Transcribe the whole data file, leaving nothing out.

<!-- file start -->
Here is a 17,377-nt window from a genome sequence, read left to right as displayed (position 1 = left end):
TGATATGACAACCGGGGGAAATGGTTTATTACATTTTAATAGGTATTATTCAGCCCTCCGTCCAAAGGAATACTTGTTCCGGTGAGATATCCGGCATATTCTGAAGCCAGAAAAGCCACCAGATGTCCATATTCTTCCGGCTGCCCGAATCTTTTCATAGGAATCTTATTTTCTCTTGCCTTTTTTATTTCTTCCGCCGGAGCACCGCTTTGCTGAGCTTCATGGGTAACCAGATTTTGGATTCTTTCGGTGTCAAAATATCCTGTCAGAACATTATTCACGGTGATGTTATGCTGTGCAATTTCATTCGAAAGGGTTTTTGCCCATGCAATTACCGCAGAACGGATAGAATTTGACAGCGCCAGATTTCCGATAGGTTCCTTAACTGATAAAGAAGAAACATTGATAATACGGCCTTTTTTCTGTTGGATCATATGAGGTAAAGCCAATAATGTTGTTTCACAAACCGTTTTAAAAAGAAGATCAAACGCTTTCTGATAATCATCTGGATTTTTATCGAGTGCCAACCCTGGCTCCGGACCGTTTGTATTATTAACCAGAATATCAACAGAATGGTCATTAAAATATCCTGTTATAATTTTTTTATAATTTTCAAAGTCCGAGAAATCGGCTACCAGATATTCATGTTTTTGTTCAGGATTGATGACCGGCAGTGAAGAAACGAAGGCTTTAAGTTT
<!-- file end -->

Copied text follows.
Here is a 17,377-nt window from a genome sequence, read left to right as displayed (position 1 = left end):
TGATATGACAACCGGGGGAAATGGTTTATTACATTTTAATAGGTATTATTCAGCCCTCCGTCCAAAGGAATACTTGTTCCGGTGAGATATCCGGCATATTCTGAAGCCAGAAAAGCCACCAGATGTCCATATTCTTCCGGCTGCCCGAATCTTTTCATAGGAATCTTATTTTCTCTTGCCTTTTTTATTTCTTCCGCCGGAGCACCGCTTTGCTGAGCTTCATGGGTAACCAGATTTTGGATTCTTTCGGTGTCAAAATATCCTGTCAGAACATTATTCACGGTGATGTTATGCTGTGCAATTTCATTCGAAAGGGTTTTTGCCCATGCAATTACCGCAGAACGGATAGAATTTGACAGCGCCAGATTTCCGATAGGTTCCTTAACTGATAAAGAAGAAACATTGATAATACGGCCTTTTTTCTGTTGGATCATATGAGGTAAAGCCAATAATGTTGTTTCACAAACCGTTTTAAAAAGAAGATCAAACGCTTTCTGATAATCATCTGGATTTTTATCGAGTGCCAACCCTGGCTCCGGACCGTTTGTATTATTAACCAGAATATCAACAGAATGGTCATTAAAATATCCTGTTATAATTTTTTTATAATTTTCAAAGTCCGAGAAATCGGCTACCAGATATTCATGTTTTTGTTCAGGATTGATGACCGGCAGTGAAGAAACGAAGGCTTTAAGTTT